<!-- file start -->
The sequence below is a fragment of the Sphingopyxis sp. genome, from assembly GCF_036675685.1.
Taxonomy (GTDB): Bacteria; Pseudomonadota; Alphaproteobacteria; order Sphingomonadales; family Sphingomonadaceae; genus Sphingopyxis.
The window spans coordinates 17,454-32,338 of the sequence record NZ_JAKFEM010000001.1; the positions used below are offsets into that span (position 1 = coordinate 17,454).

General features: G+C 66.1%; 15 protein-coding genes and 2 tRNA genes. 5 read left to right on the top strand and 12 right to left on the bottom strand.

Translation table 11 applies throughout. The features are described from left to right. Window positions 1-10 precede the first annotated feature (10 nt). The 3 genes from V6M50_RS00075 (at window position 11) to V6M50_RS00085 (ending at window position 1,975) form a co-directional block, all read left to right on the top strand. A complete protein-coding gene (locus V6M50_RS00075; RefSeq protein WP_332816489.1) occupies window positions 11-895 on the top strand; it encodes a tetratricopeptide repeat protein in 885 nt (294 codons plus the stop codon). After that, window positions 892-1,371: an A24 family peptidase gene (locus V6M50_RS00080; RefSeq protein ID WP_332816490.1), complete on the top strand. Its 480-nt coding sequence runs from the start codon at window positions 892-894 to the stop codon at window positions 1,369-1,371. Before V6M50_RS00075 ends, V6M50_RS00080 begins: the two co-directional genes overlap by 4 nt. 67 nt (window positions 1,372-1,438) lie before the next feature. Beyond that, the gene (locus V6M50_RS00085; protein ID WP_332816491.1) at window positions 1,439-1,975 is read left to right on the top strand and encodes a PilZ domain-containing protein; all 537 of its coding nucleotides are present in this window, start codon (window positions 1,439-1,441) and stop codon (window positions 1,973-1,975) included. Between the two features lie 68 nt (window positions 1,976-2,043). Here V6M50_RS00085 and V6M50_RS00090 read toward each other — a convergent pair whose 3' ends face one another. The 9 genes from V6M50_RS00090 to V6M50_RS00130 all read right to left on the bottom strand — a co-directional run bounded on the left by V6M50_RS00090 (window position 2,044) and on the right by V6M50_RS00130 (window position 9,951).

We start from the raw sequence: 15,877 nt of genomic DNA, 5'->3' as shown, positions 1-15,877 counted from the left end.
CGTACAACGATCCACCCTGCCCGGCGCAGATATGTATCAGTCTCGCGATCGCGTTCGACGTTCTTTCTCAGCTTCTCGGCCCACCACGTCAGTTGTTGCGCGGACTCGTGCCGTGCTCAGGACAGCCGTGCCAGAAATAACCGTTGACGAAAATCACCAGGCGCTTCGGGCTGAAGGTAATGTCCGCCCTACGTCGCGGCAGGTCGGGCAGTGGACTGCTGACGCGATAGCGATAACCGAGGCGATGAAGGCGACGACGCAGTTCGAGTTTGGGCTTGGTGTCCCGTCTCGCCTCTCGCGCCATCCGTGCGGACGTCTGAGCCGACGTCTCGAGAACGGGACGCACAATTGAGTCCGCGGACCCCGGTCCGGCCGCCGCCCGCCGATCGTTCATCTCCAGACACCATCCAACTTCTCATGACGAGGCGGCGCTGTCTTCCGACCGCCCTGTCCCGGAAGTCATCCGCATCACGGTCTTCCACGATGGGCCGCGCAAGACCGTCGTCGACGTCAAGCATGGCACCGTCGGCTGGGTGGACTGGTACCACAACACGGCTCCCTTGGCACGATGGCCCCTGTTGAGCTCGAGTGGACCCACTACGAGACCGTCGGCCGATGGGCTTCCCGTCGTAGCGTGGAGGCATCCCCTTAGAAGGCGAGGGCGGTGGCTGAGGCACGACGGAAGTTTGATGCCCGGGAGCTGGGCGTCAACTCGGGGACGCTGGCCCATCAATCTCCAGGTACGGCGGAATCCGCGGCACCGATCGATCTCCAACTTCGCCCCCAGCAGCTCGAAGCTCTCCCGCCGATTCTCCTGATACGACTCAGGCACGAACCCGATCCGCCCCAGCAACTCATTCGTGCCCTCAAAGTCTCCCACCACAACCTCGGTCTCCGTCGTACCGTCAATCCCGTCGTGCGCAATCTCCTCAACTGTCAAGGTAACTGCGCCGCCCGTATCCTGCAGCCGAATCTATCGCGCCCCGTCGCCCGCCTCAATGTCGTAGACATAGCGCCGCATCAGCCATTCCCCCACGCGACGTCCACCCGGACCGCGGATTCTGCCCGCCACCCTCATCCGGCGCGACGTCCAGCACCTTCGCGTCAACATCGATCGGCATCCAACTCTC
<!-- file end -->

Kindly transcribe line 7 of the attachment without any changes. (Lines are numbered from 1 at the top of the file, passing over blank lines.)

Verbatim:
CGTACAACGATCCACCCTGCCCGGCGCAGATATGTATCAGTCTCGCGATCGCGTTCGACGTTCTTTCTCAGCTTCTCGGCCCACCACGTCAGTTGTTGCGCGGACTCGTGCCGTGCTCAGGACAGCCGTGCCAGAAATAACCGTTGACGAAAATCACCAGGCGCTTCGGGCTGAAGGTAATGTCCGCCCTACGTCGCGGCAGGTCGGGCAGTGGACTGCTGACGCGATAGCGATAACCGAGGCGATGAAGGCGACGACGCAGTTCGAGTTTGGGCTTGGTGTCCCGTCTCGCCTCTCGCGCCATCCGTGCGGACGTCTGAGCCGACGTCTCGAGAACGGGACGCACAATTGAGTCCGCGGACCCCGGTCCGGCCGCCGCCCGCCGATCGTTCATCTCCAGACACCATCCAACTTCTCATGACGAGGCGGCGCTGTCTTCCGACCGCCCTGTCCCGGAAGTCATCCGCATCACGGTCTTCCACGATGGGCCGCGCAAGACCGTCGTCGACGTCAAGCATGGCACCGTCGGCTGGGTGGACTGGTACCACAACACGGCTCCCTTGGCACGATGGCCCCTGTTGAGCTCGAGTGGACCCACTACGAGACCGTCGGCCGATGGGCTTCCCGTCGTAGCGTGGAGGCATCCCCTTAGAAGGCGAGGGCGGTGGCTGAGGCACGACGGAAGTTTGATGCCCGGGAGCTGGGCGTCAACTCGGGGACGCTGGCCCATCAATCTCCAGGTACGGCGGAATCCGCGGCACCGATCGATCTCCAACTTCGCCCCCAGCAGCTCGAAGCTCTCCCGCCGATTCTCCTGATACGACTCAGGCACGAACCCGATCCGCCCCAGCAACTCATTCGTGCCCTCAAAGTCTCCCACCACAACCTCGGTCTCCGTCGTACCGTCAATCCCGTCGTGCGCAATCTCCTCAACTGTCAAGGTAACTGCGCCGCCCGTATCCTGCAGCCGAATCTATCGCGCCCCGTCGCCCGCCTCAATGTCGTAGACATAGCGCCGCATCAGCCATTCCCCCACGCGACGTCCACCCGGACCGCGGATTCTGCCCGCCACCCTCATCCGGCGCGACGTCCAGCACCTTCGCGTCAACATCGATCGGCATCCAACTCTC